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68 of 86 people found the following review helpful
on June 1, 2005
Format: Hardcover
Thayer went great lengths to produce an excellent lexical resource. Many would agree. But shortly after publishing, his book became outdated. Koine Greek was no longer viewed as a Holy Spirit invention (which was thought for a long time since scholars could not find 10% of the NT vocabulary in secular writings until about the last century). Since Thayer's release, Koine lexicography has taken great strides and has since left this dictionary far behind (see "Greek Grammar Beyond the Basics" by Daniel B. Wallace).

One positive of Thayer's dictionary is his study of etymology. Understanding how words form is very helpful in vocabulary memorization. But I'll add a word of caution illustrated by this short etymology lesson: "Butterfly" does not mean "a fly made of butter."

As words evolve (or devolve), they do not always retain their meanings. Koine vocabulary is an example that has been required to simplify in order to be accepted by various cultures. The words will not always fit etymological patterns or classical definitions.

Why then is Thayer's still so popular? It's cheap. It's public domain. And it's easy to use. Purchase at your own risk.

Recommended: "A Greek-English Lexicon of the New Testament and Other Early Christian Literature" by Walter Bauer, Frederick William Danker (Editor)
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2 of 2 people found the following review helpful
on September 16, 2014
Format: Hardcover
Thayer definitions for the noun age (aion)—the word behind the adjective (aionios)—a key focus of this review—was age. That was fine. He even gave as an example, “a human lifetime.” His second definition for age, however, is very questionable: “an unbroken age, perpetuity of time, eternity….” He jumped from ‘a human lifetime’ to ‘eternity.’ The adjective, aionios, is even worse. Thayer made no mention of lasting at all, as many other lexicons do. Beginning on his very first line, however, he refered to Num 25:13. Here are verses 12-13 (giving context): “Therefore say, ‘Behold, I give him My covenant of peace; and it shall be for him and his descendants after him, a covenant of a perpetual priesthood, because he was jealous for his God and made atonement for the sons of Israel’”). But such was only a lasting arrangement! Phinehas was indeed blessed of God, but his “priesthood” was age-lasting only! He is in heaven now because of Christ’s unending priesthood and perfect righteousness. Again, you wondered if you could trust this man. He gave Philemon 15 as an example of everlasting, but this is weak. The context is that Onesimus had ran-away from his slave-master for a little while, according to the Apostle, so that Philemon might receive him back αἰώνιον (v. 15). Translating the Gk adjective as forever forces the eternal perspective, but using lasting is much better because it is equivalent to the time-indeterminate Gk word. A strong case can be made that Paul was encouraging Philemon to receive Onesimus back for the rest of their (agelong) sojourn on earth. Carrying it over into heaven (using forever) as per Thayer begs the question, “Will Onesimus be a slave of Philemon unendingly in heaven?” Translating the Gk adjective with lasting (or throughout the age) is much better than trying to guess that Paul meant forever. Thayer missed the boat in not giving lasting at least as a translating option.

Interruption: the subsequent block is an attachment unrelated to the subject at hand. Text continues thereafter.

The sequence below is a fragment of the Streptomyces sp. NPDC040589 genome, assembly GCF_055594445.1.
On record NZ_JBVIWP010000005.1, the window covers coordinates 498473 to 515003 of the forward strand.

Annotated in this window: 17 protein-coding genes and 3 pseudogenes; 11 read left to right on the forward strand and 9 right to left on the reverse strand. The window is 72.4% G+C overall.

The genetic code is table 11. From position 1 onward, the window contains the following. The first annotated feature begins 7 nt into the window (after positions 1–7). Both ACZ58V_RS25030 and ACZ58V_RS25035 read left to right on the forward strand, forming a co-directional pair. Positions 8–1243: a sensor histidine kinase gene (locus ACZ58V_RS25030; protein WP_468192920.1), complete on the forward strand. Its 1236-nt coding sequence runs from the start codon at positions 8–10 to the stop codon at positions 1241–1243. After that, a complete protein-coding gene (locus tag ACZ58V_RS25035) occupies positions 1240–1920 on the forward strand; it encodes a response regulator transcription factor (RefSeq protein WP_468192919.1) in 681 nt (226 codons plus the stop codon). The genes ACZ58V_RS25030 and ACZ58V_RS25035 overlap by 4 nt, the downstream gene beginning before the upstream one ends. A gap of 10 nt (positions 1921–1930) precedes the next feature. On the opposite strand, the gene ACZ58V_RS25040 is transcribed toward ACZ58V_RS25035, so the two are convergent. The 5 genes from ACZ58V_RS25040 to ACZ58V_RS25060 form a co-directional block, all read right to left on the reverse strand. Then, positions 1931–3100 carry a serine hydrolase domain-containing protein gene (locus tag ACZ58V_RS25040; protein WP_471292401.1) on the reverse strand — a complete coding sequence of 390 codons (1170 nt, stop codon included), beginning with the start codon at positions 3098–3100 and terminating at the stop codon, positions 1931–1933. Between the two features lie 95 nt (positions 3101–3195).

Thayer also referred explicitly to Plato (p21): “αἰώνιοs (fr. Plato on) gives prominence to the immeasurableness of eternity….” How very true, and it is very sad that this Greek pagan-poison seems to have influenced not only Tertullian but many in the church (who were influenced by Tertullian and other Greek-friendly Christian leaders). Plato influenced Tertullian, and he put his stamp of approval explicitly on Plato’s supposed inherent immortality concept. Mistranslations of aionios into English have followed, but church fathers before Tertullian were aligned with lasting and Scripture.